“DNA neither cares nor knows. DNA just is. And we dance to its music.” Richard Dawkins.
There ain’t a better quote to start today’s post.
Dance is a form of expression. How many times have you been in a club and understood or misunderstood someone else’s dance moves ? How many times, in times of intense emotion have you just started jumping around ? Dance is an established activity in our society that reflects a lot about who we are and where we are from as it is highly culturally influenced. It has been around since prehistoric times and has been part of sacred rituals, communication and courtship.
Now we clearly know that the more you dance, the better you will get at it. And the younger you are the smoother your moves will be. But is there something else that explains why some of us who shake our booties at night will never become Prince Siegfried in Swan Lake ?
Today I’m gonna tell you how genetics, dancing and music are related.
Paper Title: AVPR1a and SLC6A4 Gene Polymorphisms Are Associated with Creative Dance Performance
What it really means : Tiny modifications in two genes influence our dance moves.
In this work, the authors set up the framework of this study by saying that dance is a phenotype that combines music and athletic performance. In this setup, they compared the DNA of professional dancers, competitive athletes and non dancers/non athletes in order to establish the connection between dancing and genetics. All of these genetic tests were combined with multiple psychological tests such as the Tridimensional Personality questionnaire and the Tellegen Absorption Scale, which measures aspects of social communication, reward dependence and spirituality, personality facets important in the dance phenotype.
Surprisingly two polymorphic genes (mutations) appeared to be highly shared among these dancers; one in the arginine vasopressin 1a receptor (AVPR1a) and one in the serotonin transporter (SLC6A4).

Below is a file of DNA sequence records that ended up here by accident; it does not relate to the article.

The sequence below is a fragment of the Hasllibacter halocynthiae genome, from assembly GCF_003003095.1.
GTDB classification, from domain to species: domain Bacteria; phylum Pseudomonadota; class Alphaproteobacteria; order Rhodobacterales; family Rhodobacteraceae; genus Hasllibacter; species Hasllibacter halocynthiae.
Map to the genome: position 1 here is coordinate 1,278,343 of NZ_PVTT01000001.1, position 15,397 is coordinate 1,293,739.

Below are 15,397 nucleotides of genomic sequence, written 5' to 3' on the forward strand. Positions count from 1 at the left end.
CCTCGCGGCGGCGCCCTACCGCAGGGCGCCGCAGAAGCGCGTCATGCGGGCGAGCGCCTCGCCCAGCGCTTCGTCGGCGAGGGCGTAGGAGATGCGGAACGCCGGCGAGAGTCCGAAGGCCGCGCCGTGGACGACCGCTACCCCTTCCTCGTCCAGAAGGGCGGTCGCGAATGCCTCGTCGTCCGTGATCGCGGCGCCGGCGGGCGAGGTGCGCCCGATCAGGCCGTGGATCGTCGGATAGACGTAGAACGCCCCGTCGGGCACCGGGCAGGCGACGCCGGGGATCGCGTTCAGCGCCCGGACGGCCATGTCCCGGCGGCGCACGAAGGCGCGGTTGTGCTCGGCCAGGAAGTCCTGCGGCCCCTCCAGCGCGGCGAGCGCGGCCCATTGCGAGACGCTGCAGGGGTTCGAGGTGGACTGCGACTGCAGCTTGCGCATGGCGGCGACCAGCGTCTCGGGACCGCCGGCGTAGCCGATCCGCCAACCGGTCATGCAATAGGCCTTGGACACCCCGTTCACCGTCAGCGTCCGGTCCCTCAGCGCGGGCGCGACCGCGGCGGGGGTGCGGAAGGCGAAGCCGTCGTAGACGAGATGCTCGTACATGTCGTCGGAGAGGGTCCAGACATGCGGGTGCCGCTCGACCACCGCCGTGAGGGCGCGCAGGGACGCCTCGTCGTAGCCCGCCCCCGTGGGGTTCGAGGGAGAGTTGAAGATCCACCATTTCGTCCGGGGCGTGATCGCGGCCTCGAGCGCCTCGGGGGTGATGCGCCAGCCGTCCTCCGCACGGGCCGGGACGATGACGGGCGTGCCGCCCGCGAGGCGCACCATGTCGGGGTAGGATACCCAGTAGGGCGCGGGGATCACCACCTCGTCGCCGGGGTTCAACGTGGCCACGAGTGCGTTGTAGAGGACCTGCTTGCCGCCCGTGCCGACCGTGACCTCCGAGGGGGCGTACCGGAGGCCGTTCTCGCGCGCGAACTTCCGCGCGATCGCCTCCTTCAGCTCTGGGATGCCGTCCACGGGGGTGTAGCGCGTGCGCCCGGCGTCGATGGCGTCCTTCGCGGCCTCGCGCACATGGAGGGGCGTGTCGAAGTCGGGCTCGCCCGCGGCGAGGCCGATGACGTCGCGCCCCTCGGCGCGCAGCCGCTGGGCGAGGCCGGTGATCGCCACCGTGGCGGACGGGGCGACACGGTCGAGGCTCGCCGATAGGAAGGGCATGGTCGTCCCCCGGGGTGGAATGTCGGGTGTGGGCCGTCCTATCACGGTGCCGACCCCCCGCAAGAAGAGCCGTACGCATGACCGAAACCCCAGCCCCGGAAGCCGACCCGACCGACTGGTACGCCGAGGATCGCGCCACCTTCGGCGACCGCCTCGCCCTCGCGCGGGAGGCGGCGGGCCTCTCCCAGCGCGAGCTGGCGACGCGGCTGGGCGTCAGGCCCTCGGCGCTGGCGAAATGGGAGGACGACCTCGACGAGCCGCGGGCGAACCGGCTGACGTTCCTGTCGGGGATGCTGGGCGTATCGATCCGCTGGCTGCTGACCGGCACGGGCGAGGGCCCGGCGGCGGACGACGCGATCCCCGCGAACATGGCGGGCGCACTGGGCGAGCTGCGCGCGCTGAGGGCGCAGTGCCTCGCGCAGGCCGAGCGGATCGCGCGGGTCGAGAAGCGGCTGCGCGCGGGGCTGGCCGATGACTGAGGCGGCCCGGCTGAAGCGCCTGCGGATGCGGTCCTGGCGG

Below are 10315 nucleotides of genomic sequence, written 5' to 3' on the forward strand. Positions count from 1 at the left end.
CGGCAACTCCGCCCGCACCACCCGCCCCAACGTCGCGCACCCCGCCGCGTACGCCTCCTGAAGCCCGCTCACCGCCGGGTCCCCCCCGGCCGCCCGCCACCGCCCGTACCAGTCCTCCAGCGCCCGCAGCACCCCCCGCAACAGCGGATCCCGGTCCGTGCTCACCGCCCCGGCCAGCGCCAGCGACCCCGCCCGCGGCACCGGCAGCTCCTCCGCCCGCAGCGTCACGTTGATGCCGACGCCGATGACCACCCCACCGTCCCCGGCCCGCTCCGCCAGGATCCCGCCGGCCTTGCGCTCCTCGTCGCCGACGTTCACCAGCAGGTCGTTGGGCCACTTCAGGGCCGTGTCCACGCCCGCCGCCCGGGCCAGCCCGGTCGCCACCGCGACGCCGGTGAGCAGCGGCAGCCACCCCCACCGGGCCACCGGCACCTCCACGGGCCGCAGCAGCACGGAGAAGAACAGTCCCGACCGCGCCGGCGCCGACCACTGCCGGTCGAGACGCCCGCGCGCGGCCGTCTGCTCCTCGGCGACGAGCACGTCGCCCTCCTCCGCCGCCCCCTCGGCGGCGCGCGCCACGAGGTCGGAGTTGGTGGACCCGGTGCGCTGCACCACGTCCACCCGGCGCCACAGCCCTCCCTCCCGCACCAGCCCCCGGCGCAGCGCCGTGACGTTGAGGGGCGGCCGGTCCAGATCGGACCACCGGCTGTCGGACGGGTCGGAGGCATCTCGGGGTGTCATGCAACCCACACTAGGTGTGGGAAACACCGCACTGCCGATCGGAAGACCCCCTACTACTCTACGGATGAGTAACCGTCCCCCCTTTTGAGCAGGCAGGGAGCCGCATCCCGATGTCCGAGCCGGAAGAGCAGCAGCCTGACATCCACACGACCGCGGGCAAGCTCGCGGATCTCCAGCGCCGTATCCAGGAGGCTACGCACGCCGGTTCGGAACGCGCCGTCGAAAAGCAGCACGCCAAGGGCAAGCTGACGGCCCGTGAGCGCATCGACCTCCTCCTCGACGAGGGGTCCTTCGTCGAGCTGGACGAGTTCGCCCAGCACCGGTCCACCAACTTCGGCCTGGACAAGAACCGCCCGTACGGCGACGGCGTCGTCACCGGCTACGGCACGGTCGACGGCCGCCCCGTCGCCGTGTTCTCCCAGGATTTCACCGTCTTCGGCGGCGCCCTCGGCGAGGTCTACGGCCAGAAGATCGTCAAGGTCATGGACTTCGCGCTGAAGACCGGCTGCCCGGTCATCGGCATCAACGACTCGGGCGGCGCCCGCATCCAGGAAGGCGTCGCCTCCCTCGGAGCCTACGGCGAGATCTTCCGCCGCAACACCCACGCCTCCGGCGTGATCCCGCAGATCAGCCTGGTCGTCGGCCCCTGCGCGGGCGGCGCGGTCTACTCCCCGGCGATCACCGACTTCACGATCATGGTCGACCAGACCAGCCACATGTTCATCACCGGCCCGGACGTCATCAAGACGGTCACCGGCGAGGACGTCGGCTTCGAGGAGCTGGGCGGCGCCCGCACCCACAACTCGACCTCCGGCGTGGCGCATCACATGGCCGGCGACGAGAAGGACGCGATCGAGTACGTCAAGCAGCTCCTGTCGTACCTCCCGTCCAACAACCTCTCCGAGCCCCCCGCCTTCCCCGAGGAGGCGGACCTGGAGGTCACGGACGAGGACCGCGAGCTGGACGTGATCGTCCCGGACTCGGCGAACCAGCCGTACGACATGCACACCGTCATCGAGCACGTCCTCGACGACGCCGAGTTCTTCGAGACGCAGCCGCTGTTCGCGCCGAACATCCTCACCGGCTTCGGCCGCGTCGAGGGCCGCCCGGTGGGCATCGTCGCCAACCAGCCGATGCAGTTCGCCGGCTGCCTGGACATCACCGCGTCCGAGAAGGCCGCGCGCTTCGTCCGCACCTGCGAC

Vasopressin and Serotonin are highly studied hormones:
Vasopressin : It’s mainly known for water retention and blood vessels constriction. New findings also show that vasopressin can be released in the brain affecting social behavior, sexual motivation and pair bonding.
Serotonin: It’s mostly known for it’s contribution to well-being and happiness.
Interestingly, serotonin and vasopressin interact in the brain to control communicative behavior.
Now, it’s quite a challenge to unravel how the brain processes these polymorphisms and associate them to dancing which is an extremely complex behavior.
However, the authors try to explain the effect of these mutations as such :
In the presence of polymorphic variants of AVPR1a and SLC6A4, the levels of vasopressin and serotonin are predicted to change, affecting the psychological trait of reward dependence and spirituality.
“We therefore hypothesize that the association between AVPR1a and SLC6A4 reflects the social communication, courtship and spiritual facets of the dancing phenotype rather than the other aspects of this complex phenotype, such as sensorimotor integration.”
I end with an apt quote from Martha Graham :
Every dance is a kind of fever chart, a graph of the heart.
Bachner-Melman R1, Dina C, Zohar AH, Constantini N, Lerer E, Hoch S, Sella S, Nemanov L, Gritsenko I, Lichtenberg P, Granot R, Ebstein RP. AVPR1a and SLC6A4 gene polymorphisms are associated with creative dance performance. PLoS Genet. 2005 Sep;1(3):e42. PMID: 16205790.